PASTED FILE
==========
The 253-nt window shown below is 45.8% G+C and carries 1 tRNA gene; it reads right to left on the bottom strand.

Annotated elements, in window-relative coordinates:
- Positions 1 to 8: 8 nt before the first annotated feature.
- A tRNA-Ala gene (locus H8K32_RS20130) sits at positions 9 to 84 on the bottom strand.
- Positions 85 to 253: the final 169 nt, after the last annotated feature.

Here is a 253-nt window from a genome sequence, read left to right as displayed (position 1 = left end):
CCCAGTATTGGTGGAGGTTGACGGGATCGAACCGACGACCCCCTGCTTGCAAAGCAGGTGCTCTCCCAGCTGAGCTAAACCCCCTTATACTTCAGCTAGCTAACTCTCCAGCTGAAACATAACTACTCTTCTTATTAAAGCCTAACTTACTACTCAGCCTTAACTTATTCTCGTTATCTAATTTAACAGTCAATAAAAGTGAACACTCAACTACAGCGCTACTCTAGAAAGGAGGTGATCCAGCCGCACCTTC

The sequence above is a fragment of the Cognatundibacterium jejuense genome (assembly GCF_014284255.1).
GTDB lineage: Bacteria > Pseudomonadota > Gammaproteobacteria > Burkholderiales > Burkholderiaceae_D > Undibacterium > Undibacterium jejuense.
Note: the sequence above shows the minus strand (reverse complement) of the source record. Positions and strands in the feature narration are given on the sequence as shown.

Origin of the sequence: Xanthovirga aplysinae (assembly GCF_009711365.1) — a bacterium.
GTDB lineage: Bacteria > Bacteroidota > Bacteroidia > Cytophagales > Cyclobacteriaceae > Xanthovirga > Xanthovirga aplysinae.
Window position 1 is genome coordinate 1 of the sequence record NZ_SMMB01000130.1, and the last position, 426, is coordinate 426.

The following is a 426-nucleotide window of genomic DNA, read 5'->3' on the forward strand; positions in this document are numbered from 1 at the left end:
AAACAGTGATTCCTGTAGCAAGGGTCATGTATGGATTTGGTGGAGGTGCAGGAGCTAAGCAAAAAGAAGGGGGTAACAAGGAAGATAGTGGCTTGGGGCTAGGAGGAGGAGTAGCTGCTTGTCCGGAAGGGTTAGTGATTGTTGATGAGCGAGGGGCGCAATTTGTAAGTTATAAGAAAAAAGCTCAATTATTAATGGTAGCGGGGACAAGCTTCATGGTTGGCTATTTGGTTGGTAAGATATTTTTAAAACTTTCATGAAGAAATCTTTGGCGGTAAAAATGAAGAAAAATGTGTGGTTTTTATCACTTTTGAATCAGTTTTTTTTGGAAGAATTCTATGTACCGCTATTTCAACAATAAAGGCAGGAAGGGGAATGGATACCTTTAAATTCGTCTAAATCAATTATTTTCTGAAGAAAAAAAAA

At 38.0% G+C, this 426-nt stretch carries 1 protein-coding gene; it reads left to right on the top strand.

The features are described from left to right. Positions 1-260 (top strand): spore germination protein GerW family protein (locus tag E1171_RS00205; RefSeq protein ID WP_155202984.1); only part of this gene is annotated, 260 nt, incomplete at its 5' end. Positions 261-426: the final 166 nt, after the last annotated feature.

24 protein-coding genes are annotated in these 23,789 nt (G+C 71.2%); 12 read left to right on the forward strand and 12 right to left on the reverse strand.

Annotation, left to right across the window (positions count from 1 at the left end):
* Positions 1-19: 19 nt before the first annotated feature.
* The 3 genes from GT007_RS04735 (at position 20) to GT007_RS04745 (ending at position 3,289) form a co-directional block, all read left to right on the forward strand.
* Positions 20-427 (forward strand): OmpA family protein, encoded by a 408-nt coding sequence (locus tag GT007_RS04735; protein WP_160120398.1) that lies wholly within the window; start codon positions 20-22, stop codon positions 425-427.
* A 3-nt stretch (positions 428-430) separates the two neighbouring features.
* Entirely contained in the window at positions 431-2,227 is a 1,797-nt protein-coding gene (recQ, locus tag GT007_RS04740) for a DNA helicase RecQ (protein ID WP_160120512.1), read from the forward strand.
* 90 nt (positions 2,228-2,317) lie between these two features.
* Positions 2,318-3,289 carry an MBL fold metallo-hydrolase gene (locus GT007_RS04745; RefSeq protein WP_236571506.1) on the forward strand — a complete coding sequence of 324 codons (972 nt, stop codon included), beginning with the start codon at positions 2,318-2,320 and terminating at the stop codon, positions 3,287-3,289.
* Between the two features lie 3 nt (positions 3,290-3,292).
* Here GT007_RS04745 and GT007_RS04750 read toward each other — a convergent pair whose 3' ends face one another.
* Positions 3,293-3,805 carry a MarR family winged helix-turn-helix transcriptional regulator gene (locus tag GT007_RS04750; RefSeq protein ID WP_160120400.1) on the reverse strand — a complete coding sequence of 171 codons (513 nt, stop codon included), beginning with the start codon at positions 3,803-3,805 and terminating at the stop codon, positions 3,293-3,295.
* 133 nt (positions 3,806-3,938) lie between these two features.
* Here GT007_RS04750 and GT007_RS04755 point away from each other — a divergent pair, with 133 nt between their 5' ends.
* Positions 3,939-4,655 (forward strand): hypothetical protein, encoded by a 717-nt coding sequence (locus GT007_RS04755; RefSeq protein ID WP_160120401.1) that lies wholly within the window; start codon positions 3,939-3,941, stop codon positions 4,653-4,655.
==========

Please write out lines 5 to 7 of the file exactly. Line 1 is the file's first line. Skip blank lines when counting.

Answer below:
- Positions 85 to 253: the final 169 nt, after the last annotated feature.

Here is a 253-nt window from a genome sequence, read left to right as displayed (position 1 = left end):
CCCAGTATTGGTGGAGGTTGACGGGATCGAACCGACGACCCCCTGCTTGCAAAGCAGGTGCTCTCCCAGCTGAGCTAAACCCCCTTATACTTCAGCTAGCTAACTCTCCAGCTGAAACATAACTACTCTTCTTATTAAAGCCTAACTTACTACTCAGCCTTAACTTATTCTCGTTATCTAATTTAACAGTCAATAAAAGTGAACACTCAACTACAGCGCTACTCTAGAAAGGAGGTGATCCAGCCGCACCTTC